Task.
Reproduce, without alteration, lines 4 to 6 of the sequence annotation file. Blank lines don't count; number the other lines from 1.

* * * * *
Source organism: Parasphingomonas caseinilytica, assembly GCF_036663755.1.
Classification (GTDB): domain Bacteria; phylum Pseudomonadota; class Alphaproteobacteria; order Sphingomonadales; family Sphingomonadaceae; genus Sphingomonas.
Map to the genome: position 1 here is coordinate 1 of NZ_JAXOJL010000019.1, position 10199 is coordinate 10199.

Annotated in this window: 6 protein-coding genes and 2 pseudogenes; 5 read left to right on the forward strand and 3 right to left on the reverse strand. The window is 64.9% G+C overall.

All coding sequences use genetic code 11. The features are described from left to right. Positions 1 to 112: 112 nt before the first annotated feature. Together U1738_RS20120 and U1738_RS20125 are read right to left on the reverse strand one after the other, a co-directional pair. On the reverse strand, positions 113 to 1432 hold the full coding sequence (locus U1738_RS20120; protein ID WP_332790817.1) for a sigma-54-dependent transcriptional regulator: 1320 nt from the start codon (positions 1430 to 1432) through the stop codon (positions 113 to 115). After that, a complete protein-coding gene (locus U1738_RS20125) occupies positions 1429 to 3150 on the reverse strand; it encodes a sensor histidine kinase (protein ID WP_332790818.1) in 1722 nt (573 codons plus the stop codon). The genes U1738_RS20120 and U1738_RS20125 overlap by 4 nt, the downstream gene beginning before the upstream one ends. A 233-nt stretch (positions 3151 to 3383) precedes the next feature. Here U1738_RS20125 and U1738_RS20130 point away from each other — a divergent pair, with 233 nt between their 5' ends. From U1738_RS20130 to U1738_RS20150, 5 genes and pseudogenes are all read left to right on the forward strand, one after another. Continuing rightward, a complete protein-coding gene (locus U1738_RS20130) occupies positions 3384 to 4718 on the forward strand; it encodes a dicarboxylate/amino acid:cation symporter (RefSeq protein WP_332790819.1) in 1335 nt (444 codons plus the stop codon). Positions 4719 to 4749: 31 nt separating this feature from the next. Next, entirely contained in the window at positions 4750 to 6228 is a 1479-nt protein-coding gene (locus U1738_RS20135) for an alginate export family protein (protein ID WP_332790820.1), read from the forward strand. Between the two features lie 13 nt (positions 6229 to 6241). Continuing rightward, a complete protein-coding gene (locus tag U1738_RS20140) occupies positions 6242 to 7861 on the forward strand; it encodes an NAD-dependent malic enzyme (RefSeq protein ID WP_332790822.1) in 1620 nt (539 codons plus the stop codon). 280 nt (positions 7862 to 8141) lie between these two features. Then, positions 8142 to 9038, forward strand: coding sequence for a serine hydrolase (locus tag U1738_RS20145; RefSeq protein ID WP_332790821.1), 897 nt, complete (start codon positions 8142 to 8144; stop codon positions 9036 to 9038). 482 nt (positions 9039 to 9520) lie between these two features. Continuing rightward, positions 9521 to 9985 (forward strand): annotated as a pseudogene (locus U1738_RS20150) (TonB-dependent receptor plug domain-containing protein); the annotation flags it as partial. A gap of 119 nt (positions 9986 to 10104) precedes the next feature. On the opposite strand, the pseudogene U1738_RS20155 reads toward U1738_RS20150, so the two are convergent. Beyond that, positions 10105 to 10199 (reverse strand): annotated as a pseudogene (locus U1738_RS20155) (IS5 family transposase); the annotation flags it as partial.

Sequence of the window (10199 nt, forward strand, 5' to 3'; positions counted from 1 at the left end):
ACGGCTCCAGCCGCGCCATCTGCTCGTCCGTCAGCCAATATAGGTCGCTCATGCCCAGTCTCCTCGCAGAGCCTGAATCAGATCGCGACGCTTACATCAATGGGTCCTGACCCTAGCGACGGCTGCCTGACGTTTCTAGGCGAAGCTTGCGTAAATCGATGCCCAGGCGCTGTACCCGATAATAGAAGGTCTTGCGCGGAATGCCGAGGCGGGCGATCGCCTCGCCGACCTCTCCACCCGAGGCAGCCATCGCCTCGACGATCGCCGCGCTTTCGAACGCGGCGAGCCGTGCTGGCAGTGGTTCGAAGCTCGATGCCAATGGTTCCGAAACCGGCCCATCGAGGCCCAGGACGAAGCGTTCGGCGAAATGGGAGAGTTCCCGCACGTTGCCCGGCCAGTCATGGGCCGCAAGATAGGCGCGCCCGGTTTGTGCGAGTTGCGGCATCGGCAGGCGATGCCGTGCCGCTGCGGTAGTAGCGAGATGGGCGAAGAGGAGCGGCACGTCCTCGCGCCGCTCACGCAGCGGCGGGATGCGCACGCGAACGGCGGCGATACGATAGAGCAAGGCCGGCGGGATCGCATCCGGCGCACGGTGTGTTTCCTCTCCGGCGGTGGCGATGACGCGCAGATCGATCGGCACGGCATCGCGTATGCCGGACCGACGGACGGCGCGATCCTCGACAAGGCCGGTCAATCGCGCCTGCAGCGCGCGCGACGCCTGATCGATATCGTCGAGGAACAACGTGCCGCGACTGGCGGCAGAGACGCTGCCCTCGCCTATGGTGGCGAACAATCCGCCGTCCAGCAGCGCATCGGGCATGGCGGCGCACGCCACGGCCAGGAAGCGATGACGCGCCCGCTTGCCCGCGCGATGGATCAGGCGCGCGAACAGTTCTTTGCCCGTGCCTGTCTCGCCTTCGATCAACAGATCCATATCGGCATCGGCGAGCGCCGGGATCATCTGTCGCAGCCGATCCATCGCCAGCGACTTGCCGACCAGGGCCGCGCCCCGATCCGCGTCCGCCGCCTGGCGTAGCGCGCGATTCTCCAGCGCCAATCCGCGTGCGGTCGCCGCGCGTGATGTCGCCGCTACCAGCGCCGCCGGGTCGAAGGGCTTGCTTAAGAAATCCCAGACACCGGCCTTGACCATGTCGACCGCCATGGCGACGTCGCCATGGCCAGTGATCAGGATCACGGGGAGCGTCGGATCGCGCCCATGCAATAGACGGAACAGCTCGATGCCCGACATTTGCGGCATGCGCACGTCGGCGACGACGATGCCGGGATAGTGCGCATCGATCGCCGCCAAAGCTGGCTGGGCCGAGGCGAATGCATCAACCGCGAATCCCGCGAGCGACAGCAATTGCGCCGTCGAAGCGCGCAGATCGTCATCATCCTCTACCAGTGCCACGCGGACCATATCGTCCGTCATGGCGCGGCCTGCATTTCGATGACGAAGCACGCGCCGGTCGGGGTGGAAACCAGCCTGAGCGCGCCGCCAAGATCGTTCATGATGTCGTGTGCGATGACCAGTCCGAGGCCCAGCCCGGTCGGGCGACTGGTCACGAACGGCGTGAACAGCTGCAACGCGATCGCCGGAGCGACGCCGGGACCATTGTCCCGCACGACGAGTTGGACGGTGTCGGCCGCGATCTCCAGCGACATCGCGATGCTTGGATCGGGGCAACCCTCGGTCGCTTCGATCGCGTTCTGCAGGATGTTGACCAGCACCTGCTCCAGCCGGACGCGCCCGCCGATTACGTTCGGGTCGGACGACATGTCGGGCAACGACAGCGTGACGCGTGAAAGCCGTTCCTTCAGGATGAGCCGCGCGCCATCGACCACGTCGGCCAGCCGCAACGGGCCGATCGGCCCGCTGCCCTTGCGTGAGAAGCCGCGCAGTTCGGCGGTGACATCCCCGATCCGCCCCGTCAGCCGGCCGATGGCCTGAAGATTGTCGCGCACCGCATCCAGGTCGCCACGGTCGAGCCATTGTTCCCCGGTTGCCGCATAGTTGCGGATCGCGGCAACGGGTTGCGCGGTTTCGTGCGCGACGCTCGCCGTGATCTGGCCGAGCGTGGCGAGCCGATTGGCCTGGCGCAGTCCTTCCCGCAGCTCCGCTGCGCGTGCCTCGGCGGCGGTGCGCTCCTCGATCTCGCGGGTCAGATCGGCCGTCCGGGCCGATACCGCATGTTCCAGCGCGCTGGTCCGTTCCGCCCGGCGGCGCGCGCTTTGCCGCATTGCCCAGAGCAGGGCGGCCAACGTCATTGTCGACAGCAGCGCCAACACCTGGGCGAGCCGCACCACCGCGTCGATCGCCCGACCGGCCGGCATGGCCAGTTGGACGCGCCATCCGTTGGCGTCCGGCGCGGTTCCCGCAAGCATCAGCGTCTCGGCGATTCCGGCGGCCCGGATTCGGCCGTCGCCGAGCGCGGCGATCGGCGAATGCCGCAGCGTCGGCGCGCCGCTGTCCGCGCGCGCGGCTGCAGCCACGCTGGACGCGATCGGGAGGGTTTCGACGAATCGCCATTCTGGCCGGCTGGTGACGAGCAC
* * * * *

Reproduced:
Annotated in this window: 6 protein-coding genes and 2 pseudogenes; 5 read left to right on the forward strand and 3 right to left on the reverse strand. The window is 64.9% G+C overall.

All coding sequences use genetic code 11. The features are described from left to right. Positions 1 to 112: 112 nt before the first annotated feature. Together U1738_RS20120 and U1738_RS20125 are read right to left on the reverse strand one after the other, a co-directional pair. On the reverse strand, positions 113 to 1432 hold the full coding sequence (locus U1738_RS20120; protein ID WP_332790817.1) for a sigma-54-dependent transcriptional regulator: 1320 nt from the start codon (positions 1430 to 1432) through the stop codon (positions 113 to 115). After that, a complete protein-coding gene (locus U1738_RS20125) occupies positions 1429 to 3150 on the reverse strand; it encodes a sensor histidine kinase (protein ID WP_332790818.1) in 1722 nt (573 codons plus the stop codon). The genes U1738_RS20120 and U1738_RS20125 overlap by 4 nt, the downstream gene beginning before the upstream one ends. A 233-nt stretch (positions 3151 to 3383) precedes the next feature. Here U1738_RS20125 and U1738_RS20130 point away from each other — a divergent pair, with 233 nt between their 5' ends. From U1738_RS20130 to U1738_RS20150, 5 genes and pseudogenes are all read left to right on the forward strand, one after another. Continuing rightward, a complete protein-coding gene (locus U1738_RS20130) occupies positions 3384 to 4718 on the forward strand; it encodes a dicarboxylate/amino acid:cation symporter (RefSeq protein WP_332790819.1) in 1335 nt (444 codons plus the stop codon). Positions 4719 to 4749: 31 nt separating this feature from the next. Next, entirely contained in the window at positions 4750 to 6228 is a 1479-nt protein-coding gene (locus U1738_RS20135) for an alginate export family protein (protein ID WP_332790820.1), read from the forward strand. Between the two features lie 13 nt (positions 6229 to 6241). Continuing rightward, a complete protein-coding gene (locus tag U1738_RS20140) occupies positions 6242 to 7861 on the forward strand; it encodes an NAD-dependent malic enzyme (RefSeq protein ID WP_332790822.1) in 1620 nt (539 codons plus the stop codon). 280 nt (positions 7862 to 8141) lie between these two features. Then, positions 8142 to 9038, forward strand: coding sequence for a serine hydrolase (locus tag U1738_RS20145; RefSeq protein ID WP_332790821.1), 897 nt, complete (start codon positions 8142 to 8144; stop codon positions 9036 to 9038). 482 nt (positions 9039 to 9520) lie between these two features. Continuing rightward, positions 9521 to 9985 (forward strand): annotated as a pseudogene (locus U1738_RS20150) (TonB-dependent receptor plug domain-containing protein); the annotation flags it as partial. A gap of 119 nt (positions 9986 to 10104) precedes the next feature. On the opposite strand, the pseudogene U1738_RS20155 reads toward U1738_RS20150, so the two are convergent. Beyond that, positions 10105 to 10199 (reverse strand): annotated as a pseudogene (locus U1738_RS20155) (IS5 family transposase); the annotation flags it as partial.

Sequence of the window (10199 nt, forward strand, 5' to 3'; positions counted from 1 at the left end):